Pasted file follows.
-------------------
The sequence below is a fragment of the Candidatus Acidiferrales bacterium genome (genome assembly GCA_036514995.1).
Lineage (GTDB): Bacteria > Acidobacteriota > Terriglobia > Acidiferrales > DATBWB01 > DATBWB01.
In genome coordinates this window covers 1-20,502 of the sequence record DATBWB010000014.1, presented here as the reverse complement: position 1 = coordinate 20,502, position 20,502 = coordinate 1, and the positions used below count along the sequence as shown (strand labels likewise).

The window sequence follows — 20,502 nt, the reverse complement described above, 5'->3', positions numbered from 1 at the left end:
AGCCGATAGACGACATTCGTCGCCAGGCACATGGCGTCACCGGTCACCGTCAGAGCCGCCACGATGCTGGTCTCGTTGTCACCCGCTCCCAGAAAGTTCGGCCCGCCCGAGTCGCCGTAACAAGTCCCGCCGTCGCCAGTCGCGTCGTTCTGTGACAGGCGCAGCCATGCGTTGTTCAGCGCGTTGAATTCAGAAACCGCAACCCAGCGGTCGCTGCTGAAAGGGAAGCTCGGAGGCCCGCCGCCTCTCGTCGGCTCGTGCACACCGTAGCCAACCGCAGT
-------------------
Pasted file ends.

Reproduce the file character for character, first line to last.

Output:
The sequence below is a fragment of the Candidatus Acidiferrales bacterium genome (genome assembly GCA_036514995.1).
Lineage (GTDB): Bacteria > Acidobacteriota > Terriglobia > Acidiferrales > DATBWB01 > DATBWB01.
In genome coordinates this window covers 1-20,502 of the sequence record DATBWB010000014.1, presented here as the reverse complement: position 1 = coordinate 20,502, position 20,502 = coordinate 1, and the positions used below count along the sequence as shown (strand labels likewise).

The window sequence follows — 20,502 nt, the reverse complement described above, 5'->3', positions numbered from 1 at the left end:
AGCCGATAGACGACATTCGTCGCCAGGCACATGGCGTCACCGGTCACCGTCAGAGCCGCCACGATGCTGGTCTCGTTGTCACCCGCTCCCAGAAAGTTCGGCCCGCCCGAGTCGCCGTAACAAGTCCCGCCGTCGCCAGTCGCGTCGTTCTGTGACAGGCGCAGCCATGCGTTGTTCAGCGCGTTGAATTCAGAAACCGCAACCCAGCGGTCGCTGCTGAAAGGGAAGCTCGGAGGCCCGCCGCCTCTCGTCGGCTCGTGCACACCGTAGCCAACCGCAGT